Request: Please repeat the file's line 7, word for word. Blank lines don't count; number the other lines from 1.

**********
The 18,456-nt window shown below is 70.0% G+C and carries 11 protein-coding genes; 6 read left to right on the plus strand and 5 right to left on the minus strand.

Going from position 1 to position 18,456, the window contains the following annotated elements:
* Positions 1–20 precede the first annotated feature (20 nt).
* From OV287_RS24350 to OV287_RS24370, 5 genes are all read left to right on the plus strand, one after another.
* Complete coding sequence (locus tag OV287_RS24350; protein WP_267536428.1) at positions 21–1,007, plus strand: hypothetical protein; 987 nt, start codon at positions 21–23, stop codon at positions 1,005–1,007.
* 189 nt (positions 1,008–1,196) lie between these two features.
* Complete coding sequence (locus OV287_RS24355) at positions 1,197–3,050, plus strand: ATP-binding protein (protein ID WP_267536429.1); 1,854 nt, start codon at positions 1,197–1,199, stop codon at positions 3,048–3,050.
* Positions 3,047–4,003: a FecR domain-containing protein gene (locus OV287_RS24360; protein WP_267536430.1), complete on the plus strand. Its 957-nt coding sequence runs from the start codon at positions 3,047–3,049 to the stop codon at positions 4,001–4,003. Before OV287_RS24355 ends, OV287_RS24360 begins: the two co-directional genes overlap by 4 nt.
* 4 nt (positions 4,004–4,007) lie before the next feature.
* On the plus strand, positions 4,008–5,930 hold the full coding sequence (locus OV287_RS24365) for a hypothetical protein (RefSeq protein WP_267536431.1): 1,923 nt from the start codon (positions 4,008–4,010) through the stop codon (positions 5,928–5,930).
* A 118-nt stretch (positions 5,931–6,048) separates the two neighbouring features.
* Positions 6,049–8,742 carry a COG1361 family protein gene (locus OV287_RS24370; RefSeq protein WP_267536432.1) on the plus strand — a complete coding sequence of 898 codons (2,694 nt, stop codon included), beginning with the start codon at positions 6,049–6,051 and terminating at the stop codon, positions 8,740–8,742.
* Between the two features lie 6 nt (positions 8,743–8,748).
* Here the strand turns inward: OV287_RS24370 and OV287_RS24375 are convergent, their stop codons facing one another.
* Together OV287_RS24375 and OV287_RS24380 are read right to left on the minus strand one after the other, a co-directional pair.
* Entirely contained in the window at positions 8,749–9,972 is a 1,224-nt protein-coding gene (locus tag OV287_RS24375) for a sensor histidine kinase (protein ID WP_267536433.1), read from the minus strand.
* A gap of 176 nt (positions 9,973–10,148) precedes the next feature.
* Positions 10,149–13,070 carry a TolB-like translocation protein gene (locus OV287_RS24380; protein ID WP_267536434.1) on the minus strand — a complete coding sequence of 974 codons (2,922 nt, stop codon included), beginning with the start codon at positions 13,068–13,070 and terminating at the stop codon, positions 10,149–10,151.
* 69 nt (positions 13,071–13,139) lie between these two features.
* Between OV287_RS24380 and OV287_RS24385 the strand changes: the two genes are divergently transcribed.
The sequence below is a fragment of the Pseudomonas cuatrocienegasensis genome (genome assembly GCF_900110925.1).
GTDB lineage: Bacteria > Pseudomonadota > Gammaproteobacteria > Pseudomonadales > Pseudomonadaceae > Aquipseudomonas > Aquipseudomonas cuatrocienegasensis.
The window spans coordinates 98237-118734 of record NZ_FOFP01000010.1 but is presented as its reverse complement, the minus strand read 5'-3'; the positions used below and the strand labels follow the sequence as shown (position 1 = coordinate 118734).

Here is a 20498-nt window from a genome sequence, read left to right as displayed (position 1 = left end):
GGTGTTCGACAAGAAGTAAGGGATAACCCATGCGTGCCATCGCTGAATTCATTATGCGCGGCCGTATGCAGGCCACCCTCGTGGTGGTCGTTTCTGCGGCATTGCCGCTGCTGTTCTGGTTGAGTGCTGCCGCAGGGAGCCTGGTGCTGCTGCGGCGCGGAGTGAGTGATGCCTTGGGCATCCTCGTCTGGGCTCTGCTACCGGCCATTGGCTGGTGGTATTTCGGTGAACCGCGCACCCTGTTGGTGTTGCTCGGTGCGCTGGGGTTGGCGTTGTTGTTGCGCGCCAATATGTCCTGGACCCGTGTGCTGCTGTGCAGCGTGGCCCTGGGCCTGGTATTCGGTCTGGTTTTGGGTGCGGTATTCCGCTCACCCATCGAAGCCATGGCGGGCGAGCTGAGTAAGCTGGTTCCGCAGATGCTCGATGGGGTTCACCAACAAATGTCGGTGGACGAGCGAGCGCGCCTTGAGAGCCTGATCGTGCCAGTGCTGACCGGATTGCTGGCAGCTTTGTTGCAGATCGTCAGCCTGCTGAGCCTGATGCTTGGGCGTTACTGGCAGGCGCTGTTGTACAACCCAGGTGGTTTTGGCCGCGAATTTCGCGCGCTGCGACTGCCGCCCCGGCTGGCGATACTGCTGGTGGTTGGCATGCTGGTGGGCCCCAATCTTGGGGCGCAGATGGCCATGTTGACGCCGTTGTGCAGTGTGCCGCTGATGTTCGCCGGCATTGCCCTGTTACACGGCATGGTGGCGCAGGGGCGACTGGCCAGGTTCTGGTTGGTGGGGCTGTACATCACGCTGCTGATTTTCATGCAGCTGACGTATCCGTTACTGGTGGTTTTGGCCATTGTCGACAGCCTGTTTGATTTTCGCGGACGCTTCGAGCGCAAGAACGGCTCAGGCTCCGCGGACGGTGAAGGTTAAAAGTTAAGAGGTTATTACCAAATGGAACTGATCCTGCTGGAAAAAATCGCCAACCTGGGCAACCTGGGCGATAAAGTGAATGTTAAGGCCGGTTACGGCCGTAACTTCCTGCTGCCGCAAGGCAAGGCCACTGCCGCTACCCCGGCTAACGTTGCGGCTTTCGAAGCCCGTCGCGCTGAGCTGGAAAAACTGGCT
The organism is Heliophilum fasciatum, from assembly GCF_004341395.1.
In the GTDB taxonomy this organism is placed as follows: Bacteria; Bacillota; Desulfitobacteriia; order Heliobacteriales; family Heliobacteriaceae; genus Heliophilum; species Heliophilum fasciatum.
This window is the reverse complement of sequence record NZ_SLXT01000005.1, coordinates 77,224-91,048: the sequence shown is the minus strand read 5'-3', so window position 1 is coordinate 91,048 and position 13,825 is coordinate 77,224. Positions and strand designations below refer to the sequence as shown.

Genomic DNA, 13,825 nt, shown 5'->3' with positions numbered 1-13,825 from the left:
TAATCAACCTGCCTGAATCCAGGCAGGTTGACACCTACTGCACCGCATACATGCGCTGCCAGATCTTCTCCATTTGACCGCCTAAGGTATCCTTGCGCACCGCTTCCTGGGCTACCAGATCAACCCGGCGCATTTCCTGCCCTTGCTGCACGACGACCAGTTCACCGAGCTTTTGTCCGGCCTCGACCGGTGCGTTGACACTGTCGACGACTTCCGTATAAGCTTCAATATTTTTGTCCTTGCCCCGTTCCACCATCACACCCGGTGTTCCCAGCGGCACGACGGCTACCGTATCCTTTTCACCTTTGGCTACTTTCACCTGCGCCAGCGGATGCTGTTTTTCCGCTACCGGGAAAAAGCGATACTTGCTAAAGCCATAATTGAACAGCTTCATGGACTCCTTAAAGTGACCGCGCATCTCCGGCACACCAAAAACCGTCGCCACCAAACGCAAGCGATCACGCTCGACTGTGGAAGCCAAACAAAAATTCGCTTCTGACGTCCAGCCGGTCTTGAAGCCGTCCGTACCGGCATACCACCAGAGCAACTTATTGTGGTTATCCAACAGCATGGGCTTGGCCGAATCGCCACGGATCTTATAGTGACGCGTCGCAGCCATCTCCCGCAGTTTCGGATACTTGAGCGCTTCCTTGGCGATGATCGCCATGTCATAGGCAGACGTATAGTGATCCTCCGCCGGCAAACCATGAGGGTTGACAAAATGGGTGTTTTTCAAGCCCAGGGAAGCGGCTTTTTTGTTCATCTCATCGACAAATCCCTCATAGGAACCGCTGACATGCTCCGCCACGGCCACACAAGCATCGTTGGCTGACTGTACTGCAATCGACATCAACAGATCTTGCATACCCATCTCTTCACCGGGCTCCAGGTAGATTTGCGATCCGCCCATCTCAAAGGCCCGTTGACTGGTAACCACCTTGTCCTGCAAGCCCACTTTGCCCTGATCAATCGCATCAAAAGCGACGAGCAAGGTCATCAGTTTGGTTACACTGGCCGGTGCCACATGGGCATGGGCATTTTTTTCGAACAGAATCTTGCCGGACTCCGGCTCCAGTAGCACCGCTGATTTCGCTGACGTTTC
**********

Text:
* Complete coding sequence (locus OV287_RS24355) at positions 1,197–3,050, plus strand: ATP-binding protein (protein ID WP_267536429.1); 1,854 nt, start codon at positions 1,197–1,199, stop codon at positions 3,048–3,050.